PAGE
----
Taking the following path for example C:\Program Files\vsociety software\run.exe. Basiclly, as there is no qoutes, It will replace the spaces and read it as a path and would add .exe to it and try to execute it if not exist will move to the next one until the end of the path reached.

Process example as the following for the pervious 2 paths:

  • C:\Program Files\vsociety software\run.exe:
    • C:\Program.exe: If not exist the following step:
    • C:\Program Files\vsociety.exe: If not exist the it will run the original one which is the following
    • C:\Program Files\vsociety software\run.exe: it will run as its the targeted original existing file.

As we saw if a malicious user created a file called a malicious file called Program.exe under C directory. the service will execute it. As a results, it will launch the malicious file instead of the targeted service file. Therefor, it could lead to stop some features in the anti-virus as the service binary is important and needed to start some protections.

  • "C:\Program Files\vsociety software\run.exe": the qouted path cancel the spaces part and tell that this is a full path.

DLL Hijacking

A DLL (Dynamic-link library) file is a library can be found in windows and it’s contains functions and codes that do a spesific task to do. Basically, works as any other library exist. These DLLs can be hijacked and trick the software to load a DLL file created by the malicious user which gonna lead to a damage or to make the software loss some features. In case of Anti-Virus, It could be an important library to do some scans or detect malware. As a results, it’s gonna lead to a bypass.

DLL Hijacking got a lot of types as the following:

  • DLL replacement: replace a legitimate DLL with an evil DLL. This can be combined with DLL Proxying , which ensures all functionality of the original DLL remains intact.
  • DLL search order hijacking: DLLs specified by an application without a path are searched for in fixed locations in a specific order. Hijacking the search order takes place by putting the evil DLL in a location that is searched in before the actual DLL. This sometimes includes the working directory of the target application.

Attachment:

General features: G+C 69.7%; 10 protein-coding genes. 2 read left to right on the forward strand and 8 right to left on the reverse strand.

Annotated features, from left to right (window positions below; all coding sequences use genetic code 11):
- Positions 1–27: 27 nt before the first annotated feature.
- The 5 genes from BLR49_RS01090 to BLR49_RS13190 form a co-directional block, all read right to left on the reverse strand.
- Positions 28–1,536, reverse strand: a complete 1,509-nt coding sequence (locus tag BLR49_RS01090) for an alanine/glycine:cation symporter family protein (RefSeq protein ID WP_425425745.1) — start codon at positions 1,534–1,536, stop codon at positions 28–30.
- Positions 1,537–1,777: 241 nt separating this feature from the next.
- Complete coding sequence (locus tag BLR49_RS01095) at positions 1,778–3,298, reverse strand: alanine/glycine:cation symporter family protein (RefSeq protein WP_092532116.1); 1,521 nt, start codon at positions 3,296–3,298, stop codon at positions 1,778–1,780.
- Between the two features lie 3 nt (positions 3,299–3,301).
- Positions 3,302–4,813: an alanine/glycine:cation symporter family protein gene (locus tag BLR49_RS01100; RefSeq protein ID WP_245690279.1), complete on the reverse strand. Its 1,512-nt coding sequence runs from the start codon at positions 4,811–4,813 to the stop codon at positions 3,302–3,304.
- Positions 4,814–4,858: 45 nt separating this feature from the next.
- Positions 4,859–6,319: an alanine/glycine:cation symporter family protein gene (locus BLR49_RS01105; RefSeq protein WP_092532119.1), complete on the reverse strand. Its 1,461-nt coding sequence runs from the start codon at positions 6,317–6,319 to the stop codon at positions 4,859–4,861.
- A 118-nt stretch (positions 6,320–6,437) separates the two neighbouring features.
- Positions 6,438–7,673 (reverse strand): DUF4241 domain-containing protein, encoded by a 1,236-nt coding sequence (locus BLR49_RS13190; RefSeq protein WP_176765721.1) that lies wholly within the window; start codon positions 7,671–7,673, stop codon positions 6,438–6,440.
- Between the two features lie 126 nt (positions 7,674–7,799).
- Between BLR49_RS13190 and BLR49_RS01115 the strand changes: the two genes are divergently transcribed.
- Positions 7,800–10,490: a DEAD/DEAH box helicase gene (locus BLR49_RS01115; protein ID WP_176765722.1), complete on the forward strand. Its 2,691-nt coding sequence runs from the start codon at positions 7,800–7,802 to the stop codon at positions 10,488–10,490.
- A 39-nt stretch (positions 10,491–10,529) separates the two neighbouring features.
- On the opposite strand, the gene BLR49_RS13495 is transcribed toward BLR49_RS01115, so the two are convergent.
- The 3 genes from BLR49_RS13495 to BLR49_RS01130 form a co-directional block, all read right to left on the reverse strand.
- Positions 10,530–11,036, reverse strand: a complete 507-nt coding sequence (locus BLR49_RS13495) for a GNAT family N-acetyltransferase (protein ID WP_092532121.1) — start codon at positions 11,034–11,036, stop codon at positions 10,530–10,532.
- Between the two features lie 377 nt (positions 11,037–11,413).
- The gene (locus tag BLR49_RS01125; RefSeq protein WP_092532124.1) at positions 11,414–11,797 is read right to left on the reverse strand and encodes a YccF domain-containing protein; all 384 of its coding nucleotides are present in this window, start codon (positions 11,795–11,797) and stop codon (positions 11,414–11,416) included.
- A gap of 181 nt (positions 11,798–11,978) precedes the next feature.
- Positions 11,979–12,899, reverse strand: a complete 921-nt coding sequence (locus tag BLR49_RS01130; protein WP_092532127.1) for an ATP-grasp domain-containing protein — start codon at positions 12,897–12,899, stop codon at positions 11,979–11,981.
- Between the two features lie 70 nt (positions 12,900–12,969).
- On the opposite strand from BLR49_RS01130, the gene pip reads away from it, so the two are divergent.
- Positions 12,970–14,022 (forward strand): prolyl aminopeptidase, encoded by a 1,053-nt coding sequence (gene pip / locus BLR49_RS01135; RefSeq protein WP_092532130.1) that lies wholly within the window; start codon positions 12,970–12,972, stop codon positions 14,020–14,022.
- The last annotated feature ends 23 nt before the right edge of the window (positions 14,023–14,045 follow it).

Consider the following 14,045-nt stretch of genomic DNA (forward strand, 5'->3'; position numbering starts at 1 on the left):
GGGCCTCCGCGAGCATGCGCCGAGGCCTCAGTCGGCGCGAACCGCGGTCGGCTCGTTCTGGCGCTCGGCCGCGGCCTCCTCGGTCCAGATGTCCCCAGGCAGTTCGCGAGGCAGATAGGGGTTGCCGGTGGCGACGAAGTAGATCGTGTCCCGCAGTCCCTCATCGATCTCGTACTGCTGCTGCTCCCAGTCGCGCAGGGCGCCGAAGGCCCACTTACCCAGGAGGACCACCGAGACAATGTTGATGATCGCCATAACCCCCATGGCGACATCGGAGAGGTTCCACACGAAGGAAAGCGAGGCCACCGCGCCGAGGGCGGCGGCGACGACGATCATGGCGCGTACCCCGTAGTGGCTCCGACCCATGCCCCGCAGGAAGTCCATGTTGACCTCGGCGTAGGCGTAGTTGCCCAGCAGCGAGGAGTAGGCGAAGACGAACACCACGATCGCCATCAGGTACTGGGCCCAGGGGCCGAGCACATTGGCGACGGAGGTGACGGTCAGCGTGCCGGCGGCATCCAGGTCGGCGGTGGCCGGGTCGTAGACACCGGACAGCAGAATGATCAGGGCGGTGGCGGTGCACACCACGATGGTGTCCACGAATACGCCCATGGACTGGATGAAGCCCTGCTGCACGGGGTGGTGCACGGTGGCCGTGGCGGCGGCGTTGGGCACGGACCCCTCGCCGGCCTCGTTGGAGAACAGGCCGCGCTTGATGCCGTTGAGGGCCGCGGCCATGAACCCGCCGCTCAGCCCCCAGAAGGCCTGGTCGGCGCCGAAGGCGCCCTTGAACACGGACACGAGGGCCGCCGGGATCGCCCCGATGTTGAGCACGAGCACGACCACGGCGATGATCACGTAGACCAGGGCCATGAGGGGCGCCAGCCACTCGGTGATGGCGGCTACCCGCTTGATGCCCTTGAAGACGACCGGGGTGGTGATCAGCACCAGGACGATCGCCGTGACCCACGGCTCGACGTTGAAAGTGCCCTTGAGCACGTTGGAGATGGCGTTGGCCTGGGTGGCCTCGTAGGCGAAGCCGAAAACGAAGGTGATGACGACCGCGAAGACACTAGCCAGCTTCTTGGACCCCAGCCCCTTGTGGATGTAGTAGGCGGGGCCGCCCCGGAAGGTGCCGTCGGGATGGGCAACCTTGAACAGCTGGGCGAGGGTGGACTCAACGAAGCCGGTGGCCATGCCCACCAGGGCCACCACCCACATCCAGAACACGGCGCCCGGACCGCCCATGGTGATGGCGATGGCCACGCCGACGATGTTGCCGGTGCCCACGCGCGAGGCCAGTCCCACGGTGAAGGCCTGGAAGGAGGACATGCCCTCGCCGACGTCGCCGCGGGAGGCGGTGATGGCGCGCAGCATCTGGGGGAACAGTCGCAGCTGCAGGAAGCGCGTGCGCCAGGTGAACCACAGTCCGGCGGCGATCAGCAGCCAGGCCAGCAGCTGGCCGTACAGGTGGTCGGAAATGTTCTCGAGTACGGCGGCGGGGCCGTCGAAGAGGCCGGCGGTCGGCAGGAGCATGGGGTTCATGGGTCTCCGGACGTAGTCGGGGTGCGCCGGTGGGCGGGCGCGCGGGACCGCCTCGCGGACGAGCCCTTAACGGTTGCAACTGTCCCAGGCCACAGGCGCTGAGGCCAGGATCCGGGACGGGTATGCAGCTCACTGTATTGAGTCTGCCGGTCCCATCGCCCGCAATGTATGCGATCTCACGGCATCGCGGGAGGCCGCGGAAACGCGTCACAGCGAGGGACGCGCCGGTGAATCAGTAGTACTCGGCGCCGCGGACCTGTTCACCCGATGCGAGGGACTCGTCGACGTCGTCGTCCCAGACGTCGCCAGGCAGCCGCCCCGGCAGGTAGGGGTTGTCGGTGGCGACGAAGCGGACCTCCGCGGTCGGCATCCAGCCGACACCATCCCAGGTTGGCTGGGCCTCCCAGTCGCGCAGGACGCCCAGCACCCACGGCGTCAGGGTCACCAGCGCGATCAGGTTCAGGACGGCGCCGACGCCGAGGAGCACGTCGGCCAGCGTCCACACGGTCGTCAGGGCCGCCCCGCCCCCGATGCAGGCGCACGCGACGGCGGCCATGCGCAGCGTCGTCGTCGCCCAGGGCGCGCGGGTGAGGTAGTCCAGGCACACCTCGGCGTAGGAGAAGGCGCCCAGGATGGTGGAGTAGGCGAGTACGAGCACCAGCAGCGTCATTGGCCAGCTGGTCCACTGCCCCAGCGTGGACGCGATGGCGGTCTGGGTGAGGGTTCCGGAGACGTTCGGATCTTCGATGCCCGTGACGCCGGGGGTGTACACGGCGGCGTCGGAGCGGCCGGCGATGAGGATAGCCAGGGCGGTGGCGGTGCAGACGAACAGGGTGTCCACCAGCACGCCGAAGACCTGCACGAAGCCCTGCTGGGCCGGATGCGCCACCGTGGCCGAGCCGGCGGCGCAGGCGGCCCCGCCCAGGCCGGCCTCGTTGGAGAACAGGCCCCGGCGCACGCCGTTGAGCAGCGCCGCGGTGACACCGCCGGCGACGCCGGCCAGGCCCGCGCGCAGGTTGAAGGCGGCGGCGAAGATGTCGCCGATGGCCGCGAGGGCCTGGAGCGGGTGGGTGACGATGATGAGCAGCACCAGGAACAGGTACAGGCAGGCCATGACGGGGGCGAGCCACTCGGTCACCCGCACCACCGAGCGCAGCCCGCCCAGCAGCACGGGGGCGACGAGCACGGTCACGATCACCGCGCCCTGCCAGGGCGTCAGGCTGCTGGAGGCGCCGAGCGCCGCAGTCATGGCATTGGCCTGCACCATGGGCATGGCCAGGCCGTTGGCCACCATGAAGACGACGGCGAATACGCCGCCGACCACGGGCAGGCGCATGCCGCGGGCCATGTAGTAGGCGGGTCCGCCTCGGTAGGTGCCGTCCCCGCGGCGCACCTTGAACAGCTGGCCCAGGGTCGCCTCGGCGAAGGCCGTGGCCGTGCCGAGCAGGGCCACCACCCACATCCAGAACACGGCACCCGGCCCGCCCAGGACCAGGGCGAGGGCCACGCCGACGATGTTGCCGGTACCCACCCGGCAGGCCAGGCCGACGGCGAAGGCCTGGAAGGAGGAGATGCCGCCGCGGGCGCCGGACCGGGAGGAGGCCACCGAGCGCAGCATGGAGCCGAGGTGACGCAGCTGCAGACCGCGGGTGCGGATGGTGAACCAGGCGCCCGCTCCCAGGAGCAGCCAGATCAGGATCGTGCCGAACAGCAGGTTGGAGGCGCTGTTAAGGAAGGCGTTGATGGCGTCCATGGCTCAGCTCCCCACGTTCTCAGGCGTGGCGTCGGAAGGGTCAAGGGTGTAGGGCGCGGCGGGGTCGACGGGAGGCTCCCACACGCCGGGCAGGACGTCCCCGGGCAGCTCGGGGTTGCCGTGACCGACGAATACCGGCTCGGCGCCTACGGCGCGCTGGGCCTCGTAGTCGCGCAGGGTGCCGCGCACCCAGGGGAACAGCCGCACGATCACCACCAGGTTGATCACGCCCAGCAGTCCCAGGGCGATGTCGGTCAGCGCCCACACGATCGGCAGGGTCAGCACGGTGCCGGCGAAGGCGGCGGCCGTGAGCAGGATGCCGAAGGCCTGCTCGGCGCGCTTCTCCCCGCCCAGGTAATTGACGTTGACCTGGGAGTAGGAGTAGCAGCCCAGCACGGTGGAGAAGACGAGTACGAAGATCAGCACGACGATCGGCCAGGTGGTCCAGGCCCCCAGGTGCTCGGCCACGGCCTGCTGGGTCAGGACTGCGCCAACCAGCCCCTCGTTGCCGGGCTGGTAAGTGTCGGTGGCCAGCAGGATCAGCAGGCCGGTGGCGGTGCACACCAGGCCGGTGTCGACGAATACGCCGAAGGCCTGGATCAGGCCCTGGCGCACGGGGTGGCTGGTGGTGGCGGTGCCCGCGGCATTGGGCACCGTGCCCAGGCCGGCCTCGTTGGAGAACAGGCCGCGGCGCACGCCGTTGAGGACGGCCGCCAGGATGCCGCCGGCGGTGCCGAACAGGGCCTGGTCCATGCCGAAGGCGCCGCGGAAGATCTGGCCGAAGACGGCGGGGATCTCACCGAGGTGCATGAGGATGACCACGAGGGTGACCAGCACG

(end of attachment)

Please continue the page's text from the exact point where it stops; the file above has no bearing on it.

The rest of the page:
• Phantom DLL hijacking: drop an evil DLL in place of a missing/non-existing DLL that a legitimate application tries to load.
  • DLL redirection: change the location in which the DLL is searched for, e.g. by editing the %PATH% environment variable, or .exe.manifest / .exe.local files to include the folder containing the evil DLL.
  • WinSxS DLL replacement: replace the legitimate DLL with the evil DLL in the relevant WinSxS folder of the targeted DLL. Often referred to as DLL side-loading.
  • Relative path DLL Hijacking: copy (and optionally rename) the legitimate application to a user-writeable folder, alongside the evil DLL. In the way this is used, it has similarities with (Signed) Binary Proxy Execution. A variation of this is (somewhat oxymoronically called) ‘bring your own LOLbin’ in which the legitimate application is brought with the evil DLL (rather than copied from the legitimate location on the victim’s machine).

The above types from hacktricks. And also you could read more about the DLL Hijacking itself from the same link.


We have learned about simple and little 4 of the Misconfigurations that could be used to bypass the anti-virus software, There are many and more other ways can be used to bypass the anti-virus software. These Misconfigurations, Techniques & Attacks we will be discussed in the coming parts. Always don’t forget to take a look around the outlines and understand more. But, at all we gonna go deep when we come to part 5 of the series, where we gonna start to attack our Victim (Anti-Virus software vendor).